Saturday, March 16, 2013

Thoughts on Brennan Boesch

I know this move is getting mocked in some circles -- O how the mighty have fallen! The Yankees are picking up other team's rejects. The Yankees are scraping the bottom of the barrel.

Whatever. Signing Boesch is a good gamble -- low risk, medium reward.

Boesch is still relatively young (he turns 28 on April 12) and at $1.5 million, relatively cheap. More importantly, he's finally the left-handed power bat the Yankees have needed as a stop-gap until Curtis Granderson and Mark Teixeira come off the D.L. in May. (Supposedly... I know Granderson will be back, but I think Teixeira's time table might be optimistic.) With so many right-handed outfielders in camp -- Juan Rivera, Matt Diaz, Melky Mesa, Ronnier Mustelier, Thomas Neal, Ben Francisco -- they desperately needed a lefty. With so many singles hitters in the lineup -- Ichiro Suzuki, Brett Gardner, Derek Jeter, and whoever is playing catcher -- they needed a power bat.

Boesch has had a strange career. He came up in April 2010, and after a 6-for-23 start, he flat-out raked -- .345/.378/.595 in May, .337/.400/.625 OPS in June. Then he completely fell apart -- .564 OPS in July, .531 OPS in August, .489 OPS in September. The obvious story is that pitchers adjusted to him, and he didn't adjust back. Or maybe it was his ridiculous .390 BAbip in May and June, which faded to .253 in July, .231 in August and .224 in September.

In 2011, he had one incredible month (.380/.437/.620 in June), again thanks to an unsustainable .422 BAbip. He had a good April (.319/.390/.451, .359 BAbip) and a mediocre July (.267/.305/.478, .279 BAbip), but was awful in May (.551 OPS) and August (.621 OPS), then missed all of September with a thumb injury.

Last year was a complete disaster, hitting .240/.286/.372. He had just one good month, July (.295/.329/.538, .328 BAbip), but the rest of the year he was putrid -- take out July and his numbers fall all the way to .230/.278/.339. His troubles were mostly due to his completely losing the strike zone, seeing his walk rate drop from a league-average 8% in '10 and '11 to an unacceptable 5% in 2012; he also saw his BB:K ratio fall from a mediocre .41 in '10-'11 to an awful .25 (26 BB, 104 K) last year. But Ks come with being a power hitter. The real problem is Boesch, when he struggles, hits a ton of ground outs. Last year, half of Boesch's balls in play were on the ground, with just 16 percent line drives and 34 percent in the air. That's unacceptable for a power hitter, and hopefully something Kevin Long can straighten out.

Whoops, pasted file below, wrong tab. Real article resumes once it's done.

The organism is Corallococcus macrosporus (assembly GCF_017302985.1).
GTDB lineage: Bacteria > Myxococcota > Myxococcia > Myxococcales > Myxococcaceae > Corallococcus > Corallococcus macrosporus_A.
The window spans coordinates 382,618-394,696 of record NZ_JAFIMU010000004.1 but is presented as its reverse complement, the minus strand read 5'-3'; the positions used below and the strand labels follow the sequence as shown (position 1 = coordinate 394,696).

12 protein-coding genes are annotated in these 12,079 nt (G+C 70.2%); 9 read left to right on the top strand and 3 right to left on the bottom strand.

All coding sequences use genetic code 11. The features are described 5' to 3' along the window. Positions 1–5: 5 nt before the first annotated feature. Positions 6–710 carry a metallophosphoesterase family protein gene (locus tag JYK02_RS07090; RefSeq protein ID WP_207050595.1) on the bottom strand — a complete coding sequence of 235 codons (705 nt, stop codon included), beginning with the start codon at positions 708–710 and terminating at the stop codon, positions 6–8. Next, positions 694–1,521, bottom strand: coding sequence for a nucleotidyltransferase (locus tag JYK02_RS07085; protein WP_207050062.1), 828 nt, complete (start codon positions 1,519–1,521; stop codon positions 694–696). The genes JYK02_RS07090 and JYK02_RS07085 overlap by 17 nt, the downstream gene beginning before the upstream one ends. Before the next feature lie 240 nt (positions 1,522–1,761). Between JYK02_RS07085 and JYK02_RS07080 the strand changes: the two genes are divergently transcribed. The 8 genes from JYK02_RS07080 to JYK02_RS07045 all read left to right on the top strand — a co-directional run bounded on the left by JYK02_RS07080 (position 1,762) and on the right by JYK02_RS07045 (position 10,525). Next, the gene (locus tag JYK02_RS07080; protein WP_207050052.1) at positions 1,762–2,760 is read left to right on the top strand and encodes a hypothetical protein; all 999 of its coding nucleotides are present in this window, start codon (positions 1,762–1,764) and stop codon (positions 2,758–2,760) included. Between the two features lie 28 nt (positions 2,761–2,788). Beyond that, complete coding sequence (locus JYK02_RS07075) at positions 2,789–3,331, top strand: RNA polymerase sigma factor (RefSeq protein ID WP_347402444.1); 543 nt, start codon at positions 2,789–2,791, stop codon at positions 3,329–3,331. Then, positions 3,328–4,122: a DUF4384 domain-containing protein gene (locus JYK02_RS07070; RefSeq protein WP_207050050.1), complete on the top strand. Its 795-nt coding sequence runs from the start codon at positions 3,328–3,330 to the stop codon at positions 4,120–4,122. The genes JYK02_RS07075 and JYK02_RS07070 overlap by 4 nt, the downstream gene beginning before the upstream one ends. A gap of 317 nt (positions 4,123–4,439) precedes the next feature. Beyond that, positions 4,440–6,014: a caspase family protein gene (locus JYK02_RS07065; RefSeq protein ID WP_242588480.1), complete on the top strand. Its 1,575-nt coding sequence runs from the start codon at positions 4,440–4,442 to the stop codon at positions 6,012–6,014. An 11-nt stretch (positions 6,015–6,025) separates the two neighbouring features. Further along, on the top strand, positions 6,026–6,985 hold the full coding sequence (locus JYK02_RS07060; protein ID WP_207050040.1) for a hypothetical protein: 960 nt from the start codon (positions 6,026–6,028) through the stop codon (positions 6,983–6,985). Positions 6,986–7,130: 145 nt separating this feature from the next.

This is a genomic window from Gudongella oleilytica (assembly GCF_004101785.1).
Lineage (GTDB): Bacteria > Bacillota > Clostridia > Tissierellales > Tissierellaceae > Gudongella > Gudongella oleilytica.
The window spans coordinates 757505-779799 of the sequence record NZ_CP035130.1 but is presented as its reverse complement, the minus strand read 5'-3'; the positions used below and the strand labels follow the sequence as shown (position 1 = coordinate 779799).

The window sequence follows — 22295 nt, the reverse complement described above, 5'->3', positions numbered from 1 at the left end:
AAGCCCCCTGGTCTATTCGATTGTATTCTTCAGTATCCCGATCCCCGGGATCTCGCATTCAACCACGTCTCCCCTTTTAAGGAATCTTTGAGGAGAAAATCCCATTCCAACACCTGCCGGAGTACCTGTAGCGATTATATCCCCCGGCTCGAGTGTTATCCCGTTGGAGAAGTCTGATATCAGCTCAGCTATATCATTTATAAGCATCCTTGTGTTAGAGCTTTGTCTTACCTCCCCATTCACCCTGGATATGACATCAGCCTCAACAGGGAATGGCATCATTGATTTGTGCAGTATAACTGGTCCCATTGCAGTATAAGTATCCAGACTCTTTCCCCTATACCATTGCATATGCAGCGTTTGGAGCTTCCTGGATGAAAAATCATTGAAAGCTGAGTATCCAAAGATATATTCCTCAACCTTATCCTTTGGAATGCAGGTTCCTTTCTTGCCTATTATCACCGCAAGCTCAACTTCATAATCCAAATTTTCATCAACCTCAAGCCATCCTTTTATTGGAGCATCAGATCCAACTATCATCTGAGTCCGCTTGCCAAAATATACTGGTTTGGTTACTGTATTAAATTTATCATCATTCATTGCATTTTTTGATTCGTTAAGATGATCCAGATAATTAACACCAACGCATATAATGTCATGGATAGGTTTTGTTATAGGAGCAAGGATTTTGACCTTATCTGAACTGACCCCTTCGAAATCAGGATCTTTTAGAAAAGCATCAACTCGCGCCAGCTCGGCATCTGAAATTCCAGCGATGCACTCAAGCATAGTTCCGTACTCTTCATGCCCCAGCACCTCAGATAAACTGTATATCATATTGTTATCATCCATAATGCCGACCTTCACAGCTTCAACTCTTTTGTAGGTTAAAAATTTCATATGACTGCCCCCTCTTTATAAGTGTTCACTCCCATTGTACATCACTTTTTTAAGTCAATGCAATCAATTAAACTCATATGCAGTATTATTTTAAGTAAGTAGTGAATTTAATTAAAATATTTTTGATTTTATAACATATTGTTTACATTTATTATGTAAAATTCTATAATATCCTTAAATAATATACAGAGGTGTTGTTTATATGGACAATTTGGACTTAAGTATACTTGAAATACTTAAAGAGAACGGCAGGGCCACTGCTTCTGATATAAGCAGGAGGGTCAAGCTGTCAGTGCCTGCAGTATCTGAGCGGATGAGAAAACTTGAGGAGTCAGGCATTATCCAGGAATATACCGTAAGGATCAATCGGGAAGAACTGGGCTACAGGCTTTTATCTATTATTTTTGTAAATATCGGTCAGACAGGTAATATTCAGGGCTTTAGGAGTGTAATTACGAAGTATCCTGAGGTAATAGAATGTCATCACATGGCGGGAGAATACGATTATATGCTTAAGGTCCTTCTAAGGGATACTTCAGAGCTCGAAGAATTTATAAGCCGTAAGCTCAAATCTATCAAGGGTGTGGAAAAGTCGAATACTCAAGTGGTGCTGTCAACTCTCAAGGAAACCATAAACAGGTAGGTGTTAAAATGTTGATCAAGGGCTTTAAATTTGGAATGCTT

So, Boesch is the proverbial girl with the curl. When he was good, he was very good, but when he was bad he was horrid. The good Boesch -- the guy from those two months in '10, three months in '11, and one month in '12 -- is a Hall of Famer (.326/.378/.555 in 555 AB). The bad Boesch -- the rest of his career -- should be working at Sears (.213/.272/.317 in 807 AB).

Which Boesch is he? His minor league track record says we shouldn't bet on Cooperstown. Detroit's 3rd round pick out of UC-Berkeley in 2006, Boesch hit .291/.344/.435 as a 21-year-old in low A, but the next year slumped to .267/.297/.378 in A-ball. In '08 he moved up half a level to the Florida State League, and struggled again, hitting .249/.310/.379. The Tigers promoted him to Double-A in '09 anyway, and he showed a little life, hitting .275/.318/.510. They moved him up to Triple-A the next year and he went nuts, hitting .379/.455/.621 in 15 games, punching his ticket to the show, and he stayed on fire for the next two months. Outside of those hot three weeks in Triple-A, there's no sign he's a diamond in the rough.

But still... when Boesch is hot, he's really hot. We only need him for two months. Why not roll the dice? If he can be the good Boesch for those eight weeks, we've got an unbelievable bargain. If he's the bad Boesch for those eight weeks, well, we'll all be overjoyed to see Granderson again.

One more thing. Boesch's career numbers at Yankee Stadium, while in just 32 plate appearances, are encouraging: .367/.375/.533. Sure, it's a small sample size, but it's something. I just wish his career numbers against the Red Sox weren't so embarrassing (.181/.198/.301).

By the way... one of Boesch's pluses is that he is left-handed, so he can face righties while Rivera, Diaz, Francisco or whichever right-handed outfielder makes the team can hammer lefties. But wait a minute -- Boesch's career numbers vs righties (.250/.305/.412) are actually worse than his career numbers vs lefties (.286/.348/.420). Is he a reverse platoon player?

It looks like a fluke to me. Boesch's numbers vs lefties came in just 336 ABs, and are inflated by his ridiculous .337/.403/.548 in 104 ABs against them in 2010. Boesch put up a .421 BAbip against lefties that year. The next year, his numbers against lefties fell to .302/.356/.396 in 106 AB -- again, with an unsustainable .365 BAbip. Last year, they fell again to .230/.292/.333 in 126 AB, still with a lucky .314 BAbip. Overall, Boesch's career BAbip against lefties is an unrealistic .364, while it's a normal .278 against righties. In short, his numbers against lefties are a mirage. Play him against righties and hope for the best.

Finally... what will be his John Sterling home run call? I predict "It's a bash from Boesch!"

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